In its effort to strike a balance, the country might be treading on thin ice.
It’s been two weeks since German chancellor Angela Merkel gave her pivotal press conference on COVID-19. Her statement was highly anticipated by the public: for the first time since the pandemic’s onset, there was real hope for stay-at-home measures to be loosened.
The careful optimism wasn’t unfounded: together with the minister-presidents of Germany’s 16 states, Merkel drafted a new set of guidelines for the coming weeks—while social distancing would remain in place, schools and retailers with up to 800m² of floor space were to reopen. But despite her appeal to proceed with utmost care, accusations of rebooting public life too quickly ensued.
Germany has handled the pandemic comparatively well so far, ranking as the second-safest country for weathering the outbreak. The reason why it wasn’t hit as hard as countries like the U.S. or UK is a combination of multiple factors: the number of tests, demographics, the quality of healthcare, but also chance events, i.e. how the virus entered the country and how it spread afterwards.
While Germany’s percentage of over-65-year-olds is higher than Britain’s or the U.S.’, the country has managed to ramp up testing efforts while boasting access to universal healthcare and the world’s second-highest rate of per-capita ICU beds (an either/or for the two anglophone nations). In addition, most early cases were imported from the Austrian ski resort Ischgl, limiting much of the initial spread to the afflicted athletes and their immediate families.
Shutdown and Ease-Up
Of course there’s another crucial factor in containing COVID-19: the imposition of lockdown measures and public commitment to heeding them. It’s evident that Merkel, a doctor in quantum chemistry, knows what she’s talking about when stating that the virus’ “reproduction number has fallen to about 1,” but that “an increase to 1.3 would bring the German healthcare system to the brink of collapse by June”. The tiny maneuvering space that the government has speaks to the precarious balance—between giving in to economic demands and avoiding a second outbreak—that the grand coalition is trying to strike.
The biggest thorn in the chancellor’s flesh in achieving this balance is the country’s federal structure. While the federal government can announce broad guidelines, it is up to the 16 aforementioned minister-presidents to adopt them as they deem fit. This leads to case-specific solutions on the one hand, but also a general sense of being arbitrarily treated, as one state enacts significantly stricter measures than another for no apparent reason.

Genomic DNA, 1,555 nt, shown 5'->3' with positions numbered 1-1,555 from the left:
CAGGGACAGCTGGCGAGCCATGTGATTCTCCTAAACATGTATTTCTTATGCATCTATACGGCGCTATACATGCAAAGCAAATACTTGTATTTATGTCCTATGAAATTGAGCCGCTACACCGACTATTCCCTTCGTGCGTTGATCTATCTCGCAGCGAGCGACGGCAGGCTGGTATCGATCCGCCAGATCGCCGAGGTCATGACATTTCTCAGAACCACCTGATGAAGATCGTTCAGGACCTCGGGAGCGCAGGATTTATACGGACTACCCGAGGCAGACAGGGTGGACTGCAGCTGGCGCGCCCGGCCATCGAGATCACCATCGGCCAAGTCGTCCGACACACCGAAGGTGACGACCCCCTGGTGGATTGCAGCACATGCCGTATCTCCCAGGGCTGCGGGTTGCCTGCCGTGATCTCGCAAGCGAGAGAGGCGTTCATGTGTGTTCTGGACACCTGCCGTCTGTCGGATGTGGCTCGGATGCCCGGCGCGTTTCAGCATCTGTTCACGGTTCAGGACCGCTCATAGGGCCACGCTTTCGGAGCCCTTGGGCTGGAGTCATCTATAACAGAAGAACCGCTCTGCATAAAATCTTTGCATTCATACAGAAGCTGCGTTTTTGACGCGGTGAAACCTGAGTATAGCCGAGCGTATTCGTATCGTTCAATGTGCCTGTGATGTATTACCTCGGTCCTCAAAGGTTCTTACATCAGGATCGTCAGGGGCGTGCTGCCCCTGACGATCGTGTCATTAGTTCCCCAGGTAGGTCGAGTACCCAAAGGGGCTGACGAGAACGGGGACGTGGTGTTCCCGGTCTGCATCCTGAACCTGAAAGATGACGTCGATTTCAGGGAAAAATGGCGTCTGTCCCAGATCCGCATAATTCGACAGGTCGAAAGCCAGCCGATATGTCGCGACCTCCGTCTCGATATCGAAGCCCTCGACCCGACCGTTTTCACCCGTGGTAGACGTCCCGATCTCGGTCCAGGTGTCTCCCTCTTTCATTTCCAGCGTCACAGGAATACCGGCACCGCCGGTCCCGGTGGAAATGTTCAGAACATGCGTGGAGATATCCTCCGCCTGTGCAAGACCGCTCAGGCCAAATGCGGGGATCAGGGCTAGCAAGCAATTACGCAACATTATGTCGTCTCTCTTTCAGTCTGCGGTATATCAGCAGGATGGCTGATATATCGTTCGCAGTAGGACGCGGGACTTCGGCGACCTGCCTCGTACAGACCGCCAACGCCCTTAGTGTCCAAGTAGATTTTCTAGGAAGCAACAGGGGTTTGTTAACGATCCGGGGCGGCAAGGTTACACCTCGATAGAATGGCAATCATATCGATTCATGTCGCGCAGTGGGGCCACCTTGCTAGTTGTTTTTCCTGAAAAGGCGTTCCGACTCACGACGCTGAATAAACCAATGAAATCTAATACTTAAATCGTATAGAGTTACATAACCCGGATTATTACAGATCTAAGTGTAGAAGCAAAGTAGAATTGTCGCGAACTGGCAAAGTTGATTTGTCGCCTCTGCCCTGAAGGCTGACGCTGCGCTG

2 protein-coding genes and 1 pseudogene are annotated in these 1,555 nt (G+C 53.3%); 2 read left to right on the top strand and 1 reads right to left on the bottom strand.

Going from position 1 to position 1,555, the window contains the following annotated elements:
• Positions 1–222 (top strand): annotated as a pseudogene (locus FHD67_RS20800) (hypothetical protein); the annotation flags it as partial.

A few things have happened since the easing. While Saxony started out as the sole German state to make face masks mandatory in public transportation and stores, it has now become a nationwide necessity. On April 22, Saxony also became the first state to reopen schools for seniors, with North Rhine-Westphalia, one of the country’s COVID-19 hotspots, deciding to recommence just one day later amidst #SchulboykottDE trending as the most popular hashtag on German Twitter. Baden-Württemberg and Saarland on the other hand will only continue next week.
The list of regional legal patchwork goes on and on, ranging from confusingly high or low fines for rulebreakers to which facilities are allowed to reopen when and where. Just today, Saxony-Anhalt announced a new, significantly laxer directive, directly contradicting Merkel’s previous statements. Rarely has the inconsistency of federalism become so tangible.
The Hammer and the Dance
The chancellor and her minister-presidents are going to reconvene next week to discuss new steps. Major talking points will include the further reopening of schools, retailers, but also restaurants. Right now might be a decisive moment in determining Germany’s long-term strategy as two opposing paths emerge: on the one hand continued gradual easing, and on the other what Tomas Pueyo called “The Hammer and the Dance”.
While the former would imply a gradual rebooting of public life and the economy, the latter would mean “hammering down” the number of cases through a strict shutdown to a level where every COVID-19 contact can be traced, followed by a dynamic “dance” of loosening and tightening relatively relaxed measures. Germany’s current contact tracing capacities are maxed out around a reproduction number of 0.2, with post-easing numbers rising from a low of 0.7 at implementation to a current figure of 0.9.
All of this means one thing: Germany either bites the bullet of clamping down now to return to relative normalcy soon, or it gives in to more immediate public demands while risking prolonged harsher measures. To a large extent, it is a question of pleasing the people or the scientists—of bowing to the few experts or the many voters, taxpayers, and industry heads. But it is also a question of what to plan for: the now or the future.